I must say, we thoroughly enjoyed the BBC's Autumnwatch programmes in our house.
It's always enjoyable to watch a small furry creature going about its business in its natural environment, though there was far more to the season than just Bill Oddie.
My three-year-old daughter particularly enjoyed looking for things on PC Plum's Spotters' Club checklist. (Who's PC Plum? He's a character in Balamory. What's the story in Balamory? Wouldn't you like to know…)
Some items were easy to find: conkers, sycamore seeds, deer (assuming that the venison in the upmarket butcher's round the corner counts) and grey squirrels ? especially since the local squirrel population regards our food recycling bin as a free 24-hour all-you-can-eat self-service cafeteria.
One thing proved to be very elusive, however: the Classic Autumn Football Experience. In fact, I'd almost given up hope of spotting it this year ? until last Saturday.
This is by far my favourite time of year to watch football. I love that touch of dampness in the crisp air (ideally with a faint hint of a distant garden bonfire), the yellow leaves underfoot as you make your way to the ground (though they can make the Southgate Lane slope treacherous on a wet day) and the floodlights turned on from the start of the match.
These are all essential elements of the C.A.F.E. ? but the experience is only complete when the players get stuck in for the full 90 minutes, three points are secured (what use are mists and mellowness without fruitfulness?) and we all make our way home with cold feet and warm hearts.
God, it felt good. And my Ready Brek glow of victory warmed others too.
My wife was pleased to see me come home in a good mood at last (she was rather less pleased when I treated her to a 'Your boys took a hell of a beating' speech on Tuesday evening. She grew up in Blackpool).
The cat, who had evidently heard the Coventry result, was sitting on the sofa instead of hiding behind it.
And my daughter was utterly surprised and delighted. You know that old Billy Connolly joke about growing up thinking his local team was called 'Partick Thistle Nil'? She got pretty close to a Norwich version of that recently.
Funnily enough, though, our form for most of this season had led me to consider taking her along to some games earlier than planned.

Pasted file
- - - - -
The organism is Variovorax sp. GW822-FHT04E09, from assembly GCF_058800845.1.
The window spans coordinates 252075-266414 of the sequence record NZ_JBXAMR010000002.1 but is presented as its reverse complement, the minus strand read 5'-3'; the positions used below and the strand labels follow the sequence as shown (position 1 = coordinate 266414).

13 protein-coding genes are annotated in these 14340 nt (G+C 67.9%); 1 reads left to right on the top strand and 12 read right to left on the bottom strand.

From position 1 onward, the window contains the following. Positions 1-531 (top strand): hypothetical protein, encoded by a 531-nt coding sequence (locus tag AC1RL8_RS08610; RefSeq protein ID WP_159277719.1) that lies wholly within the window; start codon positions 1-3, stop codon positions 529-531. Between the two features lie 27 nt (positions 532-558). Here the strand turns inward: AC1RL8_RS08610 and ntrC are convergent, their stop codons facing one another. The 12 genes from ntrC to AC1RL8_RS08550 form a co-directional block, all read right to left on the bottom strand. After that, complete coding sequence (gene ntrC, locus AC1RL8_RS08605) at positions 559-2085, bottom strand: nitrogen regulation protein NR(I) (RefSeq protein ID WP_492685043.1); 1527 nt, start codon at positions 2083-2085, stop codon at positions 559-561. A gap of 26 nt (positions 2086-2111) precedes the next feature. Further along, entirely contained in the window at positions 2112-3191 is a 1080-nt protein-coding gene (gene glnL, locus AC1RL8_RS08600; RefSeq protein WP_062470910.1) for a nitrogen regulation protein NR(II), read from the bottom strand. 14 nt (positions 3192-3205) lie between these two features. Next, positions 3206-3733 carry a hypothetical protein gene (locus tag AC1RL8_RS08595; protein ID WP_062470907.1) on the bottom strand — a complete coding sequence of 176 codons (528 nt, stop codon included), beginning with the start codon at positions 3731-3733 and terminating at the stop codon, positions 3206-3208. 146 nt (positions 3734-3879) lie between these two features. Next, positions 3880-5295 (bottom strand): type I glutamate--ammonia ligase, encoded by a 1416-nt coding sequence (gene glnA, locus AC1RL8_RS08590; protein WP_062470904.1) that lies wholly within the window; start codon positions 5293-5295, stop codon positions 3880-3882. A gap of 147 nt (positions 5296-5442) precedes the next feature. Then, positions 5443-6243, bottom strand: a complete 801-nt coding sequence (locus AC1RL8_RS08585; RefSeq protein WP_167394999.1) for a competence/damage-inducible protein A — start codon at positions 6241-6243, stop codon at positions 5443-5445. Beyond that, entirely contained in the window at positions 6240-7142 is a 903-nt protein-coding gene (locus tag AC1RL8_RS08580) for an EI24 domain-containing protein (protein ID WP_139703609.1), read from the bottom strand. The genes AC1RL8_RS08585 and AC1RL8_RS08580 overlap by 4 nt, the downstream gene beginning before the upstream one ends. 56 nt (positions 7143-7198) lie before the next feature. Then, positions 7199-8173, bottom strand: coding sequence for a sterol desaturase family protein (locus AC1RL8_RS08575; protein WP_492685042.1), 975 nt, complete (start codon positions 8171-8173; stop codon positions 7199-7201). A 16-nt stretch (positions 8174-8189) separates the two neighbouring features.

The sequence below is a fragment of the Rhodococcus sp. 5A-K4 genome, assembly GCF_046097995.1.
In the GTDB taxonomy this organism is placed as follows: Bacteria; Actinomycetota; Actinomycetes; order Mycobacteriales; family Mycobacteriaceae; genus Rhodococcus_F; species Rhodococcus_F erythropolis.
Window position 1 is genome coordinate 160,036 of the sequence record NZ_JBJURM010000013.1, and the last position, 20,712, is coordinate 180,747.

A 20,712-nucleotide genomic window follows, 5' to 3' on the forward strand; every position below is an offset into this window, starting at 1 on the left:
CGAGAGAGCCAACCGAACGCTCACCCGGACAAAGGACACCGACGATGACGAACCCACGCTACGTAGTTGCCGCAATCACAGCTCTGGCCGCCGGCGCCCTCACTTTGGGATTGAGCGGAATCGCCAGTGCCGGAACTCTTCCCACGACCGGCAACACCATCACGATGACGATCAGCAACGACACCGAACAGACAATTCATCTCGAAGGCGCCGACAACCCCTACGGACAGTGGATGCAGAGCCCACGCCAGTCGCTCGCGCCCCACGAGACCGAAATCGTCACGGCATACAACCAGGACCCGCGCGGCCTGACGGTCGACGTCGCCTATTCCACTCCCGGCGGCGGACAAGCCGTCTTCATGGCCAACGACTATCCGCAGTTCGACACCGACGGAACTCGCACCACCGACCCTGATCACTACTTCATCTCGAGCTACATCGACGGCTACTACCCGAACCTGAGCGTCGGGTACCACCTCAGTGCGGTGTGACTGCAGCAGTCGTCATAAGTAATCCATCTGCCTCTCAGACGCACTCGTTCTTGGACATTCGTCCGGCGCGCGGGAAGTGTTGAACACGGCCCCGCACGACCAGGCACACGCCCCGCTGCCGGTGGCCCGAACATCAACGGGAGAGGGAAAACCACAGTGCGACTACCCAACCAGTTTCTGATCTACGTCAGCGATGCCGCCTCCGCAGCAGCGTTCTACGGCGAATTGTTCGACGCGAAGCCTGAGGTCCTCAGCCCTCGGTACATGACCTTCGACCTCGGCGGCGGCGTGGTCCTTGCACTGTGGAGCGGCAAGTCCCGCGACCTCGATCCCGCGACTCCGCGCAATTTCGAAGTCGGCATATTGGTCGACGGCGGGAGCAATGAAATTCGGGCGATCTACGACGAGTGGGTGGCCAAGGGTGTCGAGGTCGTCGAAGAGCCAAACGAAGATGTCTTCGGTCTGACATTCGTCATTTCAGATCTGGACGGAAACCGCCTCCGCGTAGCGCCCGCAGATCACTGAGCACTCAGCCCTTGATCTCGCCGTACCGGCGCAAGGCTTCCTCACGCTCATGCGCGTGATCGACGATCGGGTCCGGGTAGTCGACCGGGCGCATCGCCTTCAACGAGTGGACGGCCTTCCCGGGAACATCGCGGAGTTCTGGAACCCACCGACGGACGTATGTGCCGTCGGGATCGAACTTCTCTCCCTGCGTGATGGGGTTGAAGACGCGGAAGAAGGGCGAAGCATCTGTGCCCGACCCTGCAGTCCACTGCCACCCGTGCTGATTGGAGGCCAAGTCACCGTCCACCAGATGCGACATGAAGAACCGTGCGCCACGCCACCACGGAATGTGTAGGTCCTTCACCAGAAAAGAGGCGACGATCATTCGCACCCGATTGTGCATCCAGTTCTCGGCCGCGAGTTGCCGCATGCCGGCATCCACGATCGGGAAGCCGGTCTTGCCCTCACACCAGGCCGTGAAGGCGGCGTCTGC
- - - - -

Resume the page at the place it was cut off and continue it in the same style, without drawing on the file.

As I discovered when my sister's children were small, it isn't usually wise to start taking children to matches before they're six or seven. There's the constant moaning and whining, the complaints of being bored and the repeated refrain of 'I want to go home', and frankly no small child wants to listen to all that.
But I wondered whether the experience of watching a series of dreadful defeats might be a useful lesson for her. For one thing, it would mean that she could start following City with a low level of expectation, which would make life easier in the long run.
More pertinently at the moment, it would teach her how to handle defeat. She's currently at that stage when she has to win at everything ? snakes and ladders, races to the next lamppost, you name it ? and bursts into tears if she doesn't.
I can't bring myself to beat her in these contests ? partly because I'm an old softie, but mainly because I have a dread of looking like the Competitive Dad character on The Fast Show ? so football seemed an easier introduction to the concept of losing.
It's an important lesson in growing up. I suspect that one of the reasons we have such disdain for glory hunters is that they seem so childish in their need to win all the time.
But if Glenn and the boys can keep the current run going (two wins counts as a run, doesn't it?), it's a lesson that's going to have to wait.
Unfortunately, the quote has been corrected now, but the BBC Sport website attributed this to Steven Gerrard immediately after the Croatia game last week:
“It's pointless saying much at the end of the game, but you've got a very disappointing dressing room.”
I thought that was a pretty accurate assessment of the team when I saw it.
Oh, and did I hear Mark Lawrenson say during the match that Croatia were giving England an 'abject lesson' in passing? If anything, it was the other way round.
And finally? Norwich has just won a silver at the International Awards for Liveable Communities. The Evening News claimed this means it's 'the second best place to live in the world', which isn't strictly true since there were five different categories for places of different sizes, but it's a praiseworthy achievement all the same.
If you're wondering, first place in Norwich's category went to? Ipswich.
No, calm down, not that Ipswich. Ipswich in Queensland, Australia.
Mind you, even I have to concede that things are going pretty well for the townsfolk of Ipswich, Suffolk, at the moment.
Twelve straight home wins, a place in the play-off positions, an imminent takeover which will clear their club's debts? and now this .
They really must think Christmas has come early.